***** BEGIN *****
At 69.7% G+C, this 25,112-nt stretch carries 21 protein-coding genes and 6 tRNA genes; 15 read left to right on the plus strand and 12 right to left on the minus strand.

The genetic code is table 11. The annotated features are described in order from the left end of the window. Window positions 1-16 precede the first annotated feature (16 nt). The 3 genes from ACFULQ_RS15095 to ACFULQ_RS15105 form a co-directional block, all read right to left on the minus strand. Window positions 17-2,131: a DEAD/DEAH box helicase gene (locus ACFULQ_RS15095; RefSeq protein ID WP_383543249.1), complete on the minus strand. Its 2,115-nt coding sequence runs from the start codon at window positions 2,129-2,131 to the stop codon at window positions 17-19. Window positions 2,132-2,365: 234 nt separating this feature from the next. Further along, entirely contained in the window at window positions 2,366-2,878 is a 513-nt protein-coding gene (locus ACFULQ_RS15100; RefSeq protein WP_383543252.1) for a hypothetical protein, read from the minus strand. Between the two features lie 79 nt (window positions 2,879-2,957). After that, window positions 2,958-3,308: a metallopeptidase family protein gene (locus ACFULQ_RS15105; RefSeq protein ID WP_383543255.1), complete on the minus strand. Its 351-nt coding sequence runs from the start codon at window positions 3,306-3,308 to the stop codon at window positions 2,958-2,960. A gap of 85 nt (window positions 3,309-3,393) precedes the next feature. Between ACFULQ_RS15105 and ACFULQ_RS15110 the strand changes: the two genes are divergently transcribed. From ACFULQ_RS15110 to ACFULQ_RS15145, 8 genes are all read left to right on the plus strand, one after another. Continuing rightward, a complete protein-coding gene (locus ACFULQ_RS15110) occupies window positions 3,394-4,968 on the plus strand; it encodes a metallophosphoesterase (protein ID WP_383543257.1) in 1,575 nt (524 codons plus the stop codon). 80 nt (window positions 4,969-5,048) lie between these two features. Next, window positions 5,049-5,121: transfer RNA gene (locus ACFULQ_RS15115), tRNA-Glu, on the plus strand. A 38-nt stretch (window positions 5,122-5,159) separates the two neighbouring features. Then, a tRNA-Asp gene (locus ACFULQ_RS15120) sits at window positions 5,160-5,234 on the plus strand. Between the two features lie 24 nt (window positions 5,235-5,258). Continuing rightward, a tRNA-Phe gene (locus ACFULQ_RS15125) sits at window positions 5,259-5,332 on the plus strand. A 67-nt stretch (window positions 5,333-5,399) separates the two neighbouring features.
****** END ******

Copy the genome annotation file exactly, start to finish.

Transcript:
At 69.7% G+C, this 25,112-nt stretch carries 21 protein-coding genes and 6 tRNA genes; 15 read left to right on the plus strand and 12 right to left on the minus strand.

The genetic code is table 11. The annotated features are described in order from the left end of the window. Window positions 1-16 precede the first annotated feature (16 nt). The 3 genes from ACFULQ_RS15095 to ACFULQ_RS15105 form a co-directional block, all read right to left on the minus strand. Window positions 17-2,131: a DEAD/DEAH box helicase gene (locus ACFULQ_RS15095; RefSeq protein ID WP_383543249.1), complete on the minus strand. Its 2,115-nt coding sequence runs from the start codon at window positions 2,129-2,131 to the stop codon at window positions 17-19. Window positions 2,132-2,365: 234 nt separating this feature from the next. Further along, entirely contained in the window at window positions 2,366-2,878 is a 513-nt protein-coding gene (locus ACFULQ_RS15100; RefSeq protein WP_383543252.1) for a hypothetical protein, read from the minus strand. Between the two features lie 79 nt (window positions 2,879-2,957). After that, window positions 2,958-3,308: a metallopeptidase family protein gene (locus ACFULQ_RS15105; RefSeq protein ID WP_383543255.1), complete on the minus strand. Its 351-nt coding sequence runs from the start codon at window positions 3,306-3,308 to the stop codon at window positions 2,958-2,960. A gap of 85 nt (window positions 3,309-3,393) precedes the next feature. Between ACFULQ_RS15105 and ACFULQ_RS15110 the strand changes: the two genes are divergently transcribed. From ACFULQ_RS15110 to ACFULQ_RS15145, 8 genes are all read left to right on the plus strand, one after another. Continuing rightward, a complete protein-coding gene (locus ACFULQ_RS15110) occupies window positions 3,394-4,968 on the plus strand; it encodes a metallophosphoesterase (protein ID WP_383543257.1) in 1,575 nt (524 codons plus the stop codon). 80 nt (window positions 4,969-5,048) lie between these two features. Next, window positions 5,049-5,121: transfer RNA gene (locus ACFULQ_RS15115), tRNA-Glu, on the plus strand. A 38-nt stretch (window positions 5,122-5,159) separates the two neighbouring features. Then, a tRNA-Asp gene (locus ACFULQ_RS15120) sits at window positions 5,160-5,234 on the plus strand. Between the two features lie 24 nt (window positions 5,235-5,258). Continuing rightward, a tRNA-Phe gene (locus ACFULQ_RS15125) sits at window positions 5,259-5,332 on the plus strand. A 67-nt stretch (window positions 5,333-5,399) separates the two neighbouring features.